In Matthew 22, Jesus is under siege by clever people who are trying to trap him using questions that will get him into trouble. They seemed to do this quite a lot- and we all love the way that he always saw it coming, but gave answers that were far more than they expected.
This time, they were asking him about what was the most important commandment. Quite what they were trying to trap him with, who knows, but Jesus was clear that the most important commandment was to love God.
Love him with everything you are, and will be.
Love him with your heart, your head, and your wallet.
Then he said that the next commandment was to love other people as you love yourself. This loving others bit almost reads like an after-thought because if you did really love this God of ours, then it would be impossible not to get into what HE is into. It would be be a natural thing to love the things he loves. And perhaps above all things, it seems that he loves…us.
What does this mean in your life and experience? Because, if I am honest- I am not always sure what loving God means. How do you love someone who is essentially unknowable? Because no matter how big our thoughts towards God are, he is always bigger, he is always MORE.
One of the aspirations that modern Christianity has given us is the possibility of a ‘personal relationship’ with God. I suspect this would have been a startling concept for our church fathers. It is an idea that seems to domesticate God, and recast him in a role that is of our own making. Is this what it means to love God? Do we need to make his shape fit our lives- invite him into our little boxes?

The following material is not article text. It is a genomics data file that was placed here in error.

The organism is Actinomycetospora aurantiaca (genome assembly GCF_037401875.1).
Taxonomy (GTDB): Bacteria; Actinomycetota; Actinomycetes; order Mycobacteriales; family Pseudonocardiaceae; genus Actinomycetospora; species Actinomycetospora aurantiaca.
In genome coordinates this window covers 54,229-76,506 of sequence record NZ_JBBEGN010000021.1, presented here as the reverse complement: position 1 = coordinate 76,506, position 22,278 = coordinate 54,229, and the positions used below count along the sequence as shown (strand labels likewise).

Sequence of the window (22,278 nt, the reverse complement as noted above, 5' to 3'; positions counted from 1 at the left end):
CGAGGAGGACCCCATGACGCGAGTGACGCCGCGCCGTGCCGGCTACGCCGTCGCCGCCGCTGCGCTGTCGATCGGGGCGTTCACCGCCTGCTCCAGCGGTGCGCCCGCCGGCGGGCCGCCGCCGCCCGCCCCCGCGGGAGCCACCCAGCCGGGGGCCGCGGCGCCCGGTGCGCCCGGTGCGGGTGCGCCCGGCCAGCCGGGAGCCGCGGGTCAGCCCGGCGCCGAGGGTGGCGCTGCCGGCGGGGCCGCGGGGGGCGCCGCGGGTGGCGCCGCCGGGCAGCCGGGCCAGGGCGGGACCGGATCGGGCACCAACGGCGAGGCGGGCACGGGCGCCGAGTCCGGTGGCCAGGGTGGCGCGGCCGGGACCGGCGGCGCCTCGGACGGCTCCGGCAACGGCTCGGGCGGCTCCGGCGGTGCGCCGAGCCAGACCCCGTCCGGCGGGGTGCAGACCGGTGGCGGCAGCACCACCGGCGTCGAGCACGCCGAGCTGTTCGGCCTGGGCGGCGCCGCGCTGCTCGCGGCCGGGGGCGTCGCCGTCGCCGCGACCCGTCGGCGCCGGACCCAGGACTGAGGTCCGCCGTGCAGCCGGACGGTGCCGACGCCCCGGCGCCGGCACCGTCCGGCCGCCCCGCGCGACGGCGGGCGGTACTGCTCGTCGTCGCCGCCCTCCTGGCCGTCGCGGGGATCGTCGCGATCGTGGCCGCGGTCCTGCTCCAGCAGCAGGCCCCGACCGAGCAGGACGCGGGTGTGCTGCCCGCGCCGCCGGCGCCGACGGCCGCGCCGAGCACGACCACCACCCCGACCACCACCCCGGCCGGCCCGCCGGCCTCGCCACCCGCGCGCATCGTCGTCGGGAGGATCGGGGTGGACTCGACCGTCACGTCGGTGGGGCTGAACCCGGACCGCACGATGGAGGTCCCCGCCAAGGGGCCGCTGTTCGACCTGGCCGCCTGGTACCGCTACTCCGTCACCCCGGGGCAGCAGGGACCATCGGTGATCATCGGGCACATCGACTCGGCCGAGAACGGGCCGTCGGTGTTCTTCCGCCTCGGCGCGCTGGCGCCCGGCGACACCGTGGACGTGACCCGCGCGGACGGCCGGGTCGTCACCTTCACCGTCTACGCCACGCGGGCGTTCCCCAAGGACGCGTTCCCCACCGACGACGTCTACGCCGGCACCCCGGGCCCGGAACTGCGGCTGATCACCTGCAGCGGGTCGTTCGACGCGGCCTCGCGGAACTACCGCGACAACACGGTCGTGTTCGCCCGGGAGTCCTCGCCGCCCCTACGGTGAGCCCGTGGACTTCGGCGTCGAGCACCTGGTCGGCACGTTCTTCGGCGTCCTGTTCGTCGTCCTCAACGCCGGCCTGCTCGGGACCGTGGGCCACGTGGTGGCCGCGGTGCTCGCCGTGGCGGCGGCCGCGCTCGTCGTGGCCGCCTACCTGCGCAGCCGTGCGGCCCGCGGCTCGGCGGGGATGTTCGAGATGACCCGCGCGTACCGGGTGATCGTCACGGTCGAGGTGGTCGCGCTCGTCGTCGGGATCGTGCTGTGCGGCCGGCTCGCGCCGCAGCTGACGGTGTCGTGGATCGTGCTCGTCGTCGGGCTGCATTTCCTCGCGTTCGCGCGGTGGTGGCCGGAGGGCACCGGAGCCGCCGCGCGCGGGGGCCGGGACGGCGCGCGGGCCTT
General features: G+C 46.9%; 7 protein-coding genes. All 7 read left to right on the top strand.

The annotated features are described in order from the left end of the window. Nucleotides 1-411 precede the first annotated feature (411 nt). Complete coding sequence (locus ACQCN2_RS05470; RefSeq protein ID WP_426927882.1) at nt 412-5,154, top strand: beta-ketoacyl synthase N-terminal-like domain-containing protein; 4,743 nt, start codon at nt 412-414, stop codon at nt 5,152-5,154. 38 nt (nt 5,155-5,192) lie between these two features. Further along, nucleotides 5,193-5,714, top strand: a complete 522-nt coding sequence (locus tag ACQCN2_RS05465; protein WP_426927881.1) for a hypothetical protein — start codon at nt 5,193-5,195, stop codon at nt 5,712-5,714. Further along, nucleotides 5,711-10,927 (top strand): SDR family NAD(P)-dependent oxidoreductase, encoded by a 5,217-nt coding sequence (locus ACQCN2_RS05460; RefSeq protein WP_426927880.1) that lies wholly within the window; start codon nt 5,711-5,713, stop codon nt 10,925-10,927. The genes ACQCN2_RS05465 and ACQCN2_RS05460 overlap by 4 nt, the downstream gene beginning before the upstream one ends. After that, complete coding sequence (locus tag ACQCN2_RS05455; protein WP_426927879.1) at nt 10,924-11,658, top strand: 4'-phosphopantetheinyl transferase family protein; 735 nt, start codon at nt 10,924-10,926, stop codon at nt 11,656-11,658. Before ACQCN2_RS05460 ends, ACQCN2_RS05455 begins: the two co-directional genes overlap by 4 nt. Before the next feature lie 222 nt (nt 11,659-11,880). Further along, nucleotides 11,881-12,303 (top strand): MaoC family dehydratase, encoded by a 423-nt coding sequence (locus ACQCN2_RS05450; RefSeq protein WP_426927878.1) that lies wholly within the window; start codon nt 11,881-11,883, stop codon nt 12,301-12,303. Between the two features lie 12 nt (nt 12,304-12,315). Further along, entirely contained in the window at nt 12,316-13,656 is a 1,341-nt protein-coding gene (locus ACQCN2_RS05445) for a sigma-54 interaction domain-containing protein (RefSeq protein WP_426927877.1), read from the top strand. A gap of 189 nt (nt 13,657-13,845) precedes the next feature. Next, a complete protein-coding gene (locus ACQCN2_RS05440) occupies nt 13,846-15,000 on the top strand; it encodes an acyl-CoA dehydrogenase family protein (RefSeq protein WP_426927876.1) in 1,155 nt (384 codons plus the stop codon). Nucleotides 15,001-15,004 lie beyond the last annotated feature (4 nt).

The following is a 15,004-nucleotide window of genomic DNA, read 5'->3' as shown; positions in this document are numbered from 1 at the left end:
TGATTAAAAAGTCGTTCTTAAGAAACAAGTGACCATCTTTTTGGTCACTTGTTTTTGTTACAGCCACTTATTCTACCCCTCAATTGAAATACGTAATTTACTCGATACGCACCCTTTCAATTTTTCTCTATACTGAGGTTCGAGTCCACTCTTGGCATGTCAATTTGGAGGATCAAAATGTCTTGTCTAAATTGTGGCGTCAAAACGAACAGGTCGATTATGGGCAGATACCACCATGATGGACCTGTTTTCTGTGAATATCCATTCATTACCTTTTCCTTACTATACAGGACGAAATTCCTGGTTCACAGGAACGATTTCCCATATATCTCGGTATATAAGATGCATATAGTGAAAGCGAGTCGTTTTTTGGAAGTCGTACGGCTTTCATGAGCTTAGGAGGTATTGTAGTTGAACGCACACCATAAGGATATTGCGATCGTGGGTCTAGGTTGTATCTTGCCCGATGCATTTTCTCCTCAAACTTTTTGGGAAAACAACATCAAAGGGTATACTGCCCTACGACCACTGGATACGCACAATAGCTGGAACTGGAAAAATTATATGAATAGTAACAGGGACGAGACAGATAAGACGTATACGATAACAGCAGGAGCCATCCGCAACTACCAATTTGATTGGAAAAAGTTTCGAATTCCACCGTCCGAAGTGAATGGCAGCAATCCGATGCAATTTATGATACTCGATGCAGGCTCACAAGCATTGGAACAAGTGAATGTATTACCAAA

I think if we did, he would come. He loves us after all. But I also think that he wants to invite us OUT into something else. It is an adventure into a kind of purple mystery. There are moments of almost painful clarity, but on the whole, it seems that what most of us experience in this search after our version of the Universe Maker is uncertainty.
Don’t get me wrong. I know people of faith who never seem to experience doubt or any weakening of their unshakable faith – sometimes in spite of huge life challenges. I can not claim to this certainty myself
But we people of faith, I think that when we say we ‘love God,’ we do so as a statement of faith and intent.
And then it begins. Two steps together, then many when we might loose rhythm. But as we continue walking- he is still there.
And the business he sets us on – I think this is the consummation of love. But it is not conditional, it is inspirational.
So may you and I catch glimpses of the love of God.
May we see him in the wonder of the sunrise,
And in the mystery of the night sky.
May we see him in the vulnerability of a small child,
And in the broken waste of a drunk down on his luck
May we learn to love
The things that he loves
And live to walk
In his shadow.